A Northwest Indiana Life in the Spotlight: Terry Volk

A Northwest Indiana Life in the Spotlight: Terry Volk
By: Andrea Marvel Last Updated: May 1, 2019

Back in 1969, Terry Volk’s three young children were approaching school age, and she was looking for a job with a schedule that worked around theirs. She had a job lined up, but before she could start, she went out with a friend on a bus route, and the rest is history. For the past 50 years, Volk has cemented her place in the community as a Merrillville bus driver.

“Our babysitter’s father was the mechanic at that time, and when she brought it up I considered it because I love driving,” Volk said. “Back then, you didn’t have to have all the training you have to have now. Her dad took me out on a route. Then Mr. Holderman, who was the boss, took me out. They trusted me immediately, and I started out by taking some of the overloads.”

The job was a perfect fit for Volk and her family. It didn’t require any special training. She wouldn’t have to buy a whole new wardrobe to create a uniform. She had great support from the department and her neighbors. And, as she said, she loved driving.

Volk and her husband Paul, who was a State Trooper at the time, first moved to Merrillville after the birth of their first child. They appreciated the sense of community that they had grown up with in Calumet Township.

Like many who grew up in Calumet Township, Volk fondly remembers a childhood in a tight-knit community. She grew up in a world where a kid could ride their bike to the cousin’s house down the street and around the corner, a world where kids played outside from sun up to sun down, in a neighborhood where the most fun you could have was sliding down the fire escape at old Ross Elementary. When she and Paul were ready to establish their own family, they wanted a community that offered something similar.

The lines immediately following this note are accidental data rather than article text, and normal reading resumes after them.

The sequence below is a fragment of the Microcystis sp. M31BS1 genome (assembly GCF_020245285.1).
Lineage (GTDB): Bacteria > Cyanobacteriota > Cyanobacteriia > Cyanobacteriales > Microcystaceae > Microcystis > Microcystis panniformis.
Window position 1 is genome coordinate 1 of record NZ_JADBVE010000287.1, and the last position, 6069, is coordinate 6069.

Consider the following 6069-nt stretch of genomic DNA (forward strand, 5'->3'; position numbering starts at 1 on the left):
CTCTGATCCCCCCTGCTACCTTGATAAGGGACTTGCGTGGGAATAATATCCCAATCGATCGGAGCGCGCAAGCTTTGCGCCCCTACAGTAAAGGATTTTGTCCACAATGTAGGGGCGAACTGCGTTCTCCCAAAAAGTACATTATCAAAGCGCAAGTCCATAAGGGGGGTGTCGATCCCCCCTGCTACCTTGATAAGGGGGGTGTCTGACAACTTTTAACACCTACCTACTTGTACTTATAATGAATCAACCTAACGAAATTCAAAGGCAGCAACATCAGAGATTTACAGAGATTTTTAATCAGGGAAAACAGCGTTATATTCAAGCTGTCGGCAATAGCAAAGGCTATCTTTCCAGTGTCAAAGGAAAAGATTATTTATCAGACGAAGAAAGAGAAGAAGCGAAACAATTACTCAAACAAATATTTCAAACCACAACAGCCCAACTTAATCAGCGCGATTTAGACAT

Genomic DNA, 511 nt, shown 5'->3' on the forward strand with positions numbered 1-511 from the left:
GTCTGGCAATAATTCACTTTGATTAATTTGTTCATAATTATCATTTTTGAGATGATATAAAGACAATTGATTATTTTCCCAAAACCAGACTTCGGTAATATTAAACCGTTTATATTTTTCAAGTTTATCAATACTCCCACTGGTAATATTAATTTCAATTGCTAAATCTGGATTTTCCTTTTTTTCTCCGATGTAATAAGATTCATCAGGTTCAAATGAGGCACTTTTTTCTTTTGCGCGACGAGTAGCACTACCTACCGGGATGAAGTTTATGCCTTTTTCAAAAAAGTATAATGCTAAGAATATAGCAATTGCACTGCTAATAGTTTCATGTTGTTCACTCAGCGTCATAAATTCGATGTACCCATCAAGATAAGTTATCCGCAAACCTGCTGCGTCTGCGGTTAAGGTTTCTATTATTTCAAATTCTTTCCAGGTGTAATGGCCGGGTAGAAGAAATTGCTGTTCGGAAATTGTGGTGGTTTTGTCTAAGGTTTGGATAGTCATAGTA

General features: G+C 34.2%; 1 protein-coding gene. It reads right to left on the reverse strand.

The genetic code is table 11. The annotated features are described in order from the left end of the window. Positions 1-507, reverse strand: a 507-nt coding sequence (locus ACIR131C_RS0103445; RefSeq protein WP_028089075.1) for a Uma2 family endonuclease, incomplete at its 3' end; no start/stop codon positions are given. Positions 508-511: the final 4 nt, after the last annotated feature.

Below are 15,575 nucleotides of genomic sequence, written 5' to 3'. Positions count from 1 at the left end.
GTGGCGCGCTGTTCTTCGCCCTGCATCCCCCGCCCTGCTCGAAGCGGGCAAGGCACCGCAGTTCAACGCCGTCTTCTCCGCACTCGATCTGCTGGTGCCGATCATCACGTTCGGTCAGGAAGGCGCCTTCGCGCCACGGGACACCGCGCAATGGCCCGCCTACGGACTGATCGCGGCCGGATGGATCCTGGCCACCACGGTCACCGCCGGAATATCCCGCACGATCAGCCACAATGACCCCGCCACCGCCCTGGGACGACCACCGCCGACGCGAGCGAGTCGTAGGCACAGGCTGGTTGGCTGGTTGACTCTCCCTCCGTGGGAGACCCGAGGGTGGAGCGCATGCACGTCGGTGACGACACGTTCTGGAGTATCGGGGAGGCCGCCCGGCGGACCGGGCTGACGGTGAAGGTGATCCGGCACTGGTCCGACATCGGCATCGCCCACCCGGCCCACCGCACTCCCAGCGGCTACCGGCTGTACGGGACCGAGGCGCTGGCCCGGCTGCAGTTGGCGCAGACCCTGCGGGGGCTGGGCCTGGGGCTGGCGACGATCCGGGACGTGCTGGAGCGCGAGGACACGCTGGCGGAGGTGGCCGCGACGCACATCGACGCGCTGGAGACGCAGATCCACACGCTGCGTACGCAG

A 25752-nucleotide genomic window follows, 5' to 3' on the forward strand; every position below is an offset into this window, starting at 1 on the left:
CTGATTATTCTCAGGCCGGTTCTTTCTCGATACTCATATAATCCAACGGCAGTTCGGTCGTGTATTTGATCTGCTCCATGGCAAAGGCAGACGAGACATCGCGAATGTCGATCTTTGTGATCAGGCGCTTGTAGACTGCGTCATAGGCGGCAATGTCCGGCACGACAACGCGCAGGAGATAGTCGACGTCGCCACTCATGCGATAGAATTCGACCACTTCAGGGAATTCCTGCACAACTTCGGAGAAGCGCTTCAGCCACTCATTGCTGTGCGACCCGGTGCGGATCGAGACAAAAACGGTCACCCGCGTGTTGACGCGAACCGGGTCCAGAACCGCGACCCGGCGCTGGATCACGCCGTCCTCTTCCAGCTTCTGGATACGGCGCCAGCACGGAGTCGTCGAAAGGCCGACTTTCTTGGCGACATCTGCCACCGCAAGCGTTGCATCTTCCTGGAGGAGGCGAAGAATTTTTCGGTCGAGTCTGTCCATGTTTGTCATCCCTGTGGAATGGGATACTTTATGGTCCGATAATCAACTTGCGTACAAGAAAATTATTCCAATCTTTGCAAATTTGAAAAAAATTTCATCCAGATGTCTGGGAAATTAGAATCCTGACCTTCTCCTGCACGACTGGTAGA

“Merrillville was the new place to move to, when we moved here,” Volk said. “Mom and Dad lived a couple blocks from us.”

Now grown up, Volk’s children have stayed pretty close, too. This idea of community, of the nearness of family, is engrained in the Northwest Indiana spirit. We grow up with it. We live it every day. This is what home feels like.

“I’ve always had good kids,” Volk said of the students she’s driven over the years. “A lot of them keep in touch. One came to the board meeting when I got my 50th certificate. She actually ended up being my granddaughter’s softball coach!”

About a decade ago, Volk switched her focus to busing children with special needs.

“I have wonderful kids. I love them,” Volk said. “I wish I’d switched a long time before I did.”

As Volk nears retirement, she counts the reasons she stays on. When she started, she was a part of a close team of bus drivers who spent time with each other outside work. They’d host pool parties and get together often to play games and enjoy each other’s company. That community still exists, which gives Volk hope for a bright future.

“Mr. Holderman was my boss when I first started. He was a wonderful boss, and we all had a lot of fun working with him,” Volk said. “I think a lot of my boss now, Greg Griffith. I’ve had a lot of good bosses along the way. Mr. Griffith has a photographic memory, I believe, and it just blows my mind. He knows where all the buses go – and there’s more than 90 buses to keep track of! You give him an address and he knows which bus covers that area. That’s quite something. He’s just a good boss as far as I’m concerned, and he treats me well.”

“Getting old is not for sissies,” Volk said. “The bus is beating me up some; I had a 5-speed for 20 years and you didn’t have automatic doors and stop-arms; you did it all by hand.”

Now, as Volk deals with issues like arthritis, there’s one thing that keeps her coming back for more.

“None of my health issues keep me from driving those kids and from school every day,” Volk said, “and when you get to see great kids every day, there’s really no better reason to get up and get out of the house.”